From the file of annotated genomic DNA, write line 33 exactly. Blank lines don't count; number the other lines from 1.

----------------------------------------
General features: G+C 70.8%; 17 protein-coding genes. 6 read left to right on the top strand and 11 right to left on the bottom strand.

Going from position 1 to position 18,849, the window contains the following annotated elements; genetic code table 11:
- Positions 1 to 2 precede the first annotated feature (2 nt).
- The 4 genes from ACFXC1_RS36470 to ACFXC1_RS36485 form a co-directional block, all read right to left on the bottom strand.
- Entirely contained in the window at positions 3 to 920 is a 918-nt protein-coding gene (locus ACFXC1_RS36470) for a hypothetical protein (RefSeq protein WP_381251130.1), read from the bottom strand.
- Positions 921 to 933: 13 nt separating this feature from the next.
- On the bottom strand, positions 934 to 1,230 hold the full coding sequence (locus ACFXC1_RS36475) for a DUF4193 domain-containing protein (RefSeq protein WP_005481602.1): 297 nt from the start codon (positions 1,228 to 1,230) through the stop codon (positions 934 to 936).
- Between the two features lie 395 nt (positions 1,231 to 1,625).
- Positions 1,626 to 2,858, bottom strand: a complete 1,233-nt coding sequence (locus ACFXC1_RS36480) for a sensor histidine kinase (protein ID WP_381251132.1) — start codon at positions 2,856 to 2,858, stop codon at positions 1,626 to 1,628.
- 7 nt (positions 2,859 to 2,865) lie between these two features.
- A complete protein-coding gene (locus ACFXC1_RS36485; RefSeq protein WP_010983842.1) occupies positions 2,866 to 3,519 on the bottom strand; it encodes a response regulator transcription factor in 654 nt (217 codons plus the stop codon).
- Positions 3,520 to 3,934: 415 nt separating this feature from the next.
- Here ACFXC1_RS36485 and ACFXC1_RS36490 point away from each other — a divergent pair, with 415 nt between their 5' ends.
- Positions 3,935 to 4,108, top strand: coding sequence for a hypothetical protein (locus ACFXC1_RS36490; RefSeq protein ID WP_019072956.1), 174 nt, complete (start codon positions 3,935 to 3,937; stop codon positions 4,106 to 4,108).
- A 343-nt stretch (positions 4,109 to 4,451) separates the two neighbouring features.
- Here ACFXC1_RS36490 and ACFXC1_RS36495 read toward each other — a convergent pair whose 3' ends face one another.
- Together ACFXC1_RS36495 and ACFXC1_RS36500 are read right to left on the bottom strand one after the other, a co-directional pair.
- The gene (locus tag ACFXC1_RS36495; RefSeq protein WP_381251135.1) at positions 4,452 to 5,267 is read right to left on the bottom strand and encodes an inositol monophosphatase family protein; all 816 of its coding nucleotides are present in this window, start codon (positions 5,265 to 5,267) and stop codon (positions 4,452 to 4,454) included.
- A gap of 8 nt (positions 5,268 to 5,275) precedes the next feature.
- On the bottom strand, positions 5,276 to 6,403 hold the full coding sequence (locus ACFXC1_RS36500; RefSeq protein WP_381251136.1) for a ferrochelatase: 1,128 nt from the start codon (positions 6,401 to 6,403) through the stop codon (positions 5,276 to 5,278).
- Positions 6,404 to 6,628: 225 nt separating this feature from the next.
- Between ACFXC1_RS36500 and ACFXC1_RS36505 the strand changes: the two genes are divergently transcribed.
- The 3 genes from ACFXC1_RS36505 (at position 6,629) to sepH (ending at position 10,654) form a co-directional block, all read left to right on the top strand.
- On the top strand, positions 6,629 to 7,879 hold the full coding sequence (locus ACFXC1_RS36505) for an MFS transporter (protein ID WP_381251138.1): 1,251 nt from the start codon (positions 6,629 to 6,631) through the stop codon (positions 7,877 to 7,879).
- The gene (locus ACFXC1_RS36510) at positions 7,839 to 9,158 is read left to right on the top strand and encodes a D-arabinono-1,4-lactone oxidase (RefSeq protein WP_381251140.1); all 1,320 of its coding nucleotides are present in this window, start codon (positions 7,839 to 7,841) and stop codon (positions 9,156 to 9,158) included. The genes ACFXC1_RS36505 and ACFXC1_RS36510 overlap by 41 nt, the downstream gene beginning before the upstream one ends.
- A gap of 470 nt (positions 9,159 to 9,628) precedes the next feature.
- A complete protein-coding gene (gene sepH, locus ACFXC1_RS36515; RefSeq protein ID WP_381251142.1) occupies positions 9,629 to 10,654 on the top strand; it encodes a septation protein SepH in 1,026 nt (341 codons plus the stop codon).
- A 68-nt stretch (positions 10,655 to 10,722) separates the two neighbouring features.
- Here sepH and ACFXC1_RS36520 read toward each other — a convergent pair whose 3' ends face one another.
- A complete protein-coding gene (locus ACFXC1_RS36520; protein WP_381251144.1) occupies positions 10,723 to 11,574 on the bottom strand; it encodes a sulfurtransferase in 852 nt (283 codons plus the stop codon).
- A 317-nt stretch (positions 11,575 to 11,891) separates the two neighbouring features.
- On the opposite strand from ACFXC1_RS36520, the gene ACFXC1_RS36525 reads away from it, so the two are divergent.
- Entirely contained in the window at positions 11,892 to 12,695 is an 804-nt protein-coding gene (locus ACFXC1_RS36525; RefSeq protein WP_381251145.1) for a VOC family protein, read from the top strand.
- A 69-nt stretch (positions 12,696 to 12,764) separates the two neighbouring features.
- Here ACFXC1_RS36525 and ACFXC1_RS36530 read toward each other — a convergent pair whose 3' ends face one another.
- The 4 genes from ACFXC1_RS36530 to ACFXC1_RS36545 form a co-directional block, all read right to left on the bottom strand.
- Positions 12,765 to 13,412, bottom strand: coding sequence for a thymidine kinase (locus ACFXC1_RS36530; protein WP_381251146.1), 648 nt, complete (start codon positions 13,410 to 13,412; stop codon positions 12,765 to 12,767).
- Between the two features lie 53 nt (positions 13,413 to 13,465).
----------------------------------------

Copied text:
- Entirely contained in the window at positions 11,892 to 12,695 is an 804-nt protein-coding gene (locus ACFXC1_RS36525; RefSeq protein WP_381251145.1) for a VOC family protein, read from the top strand.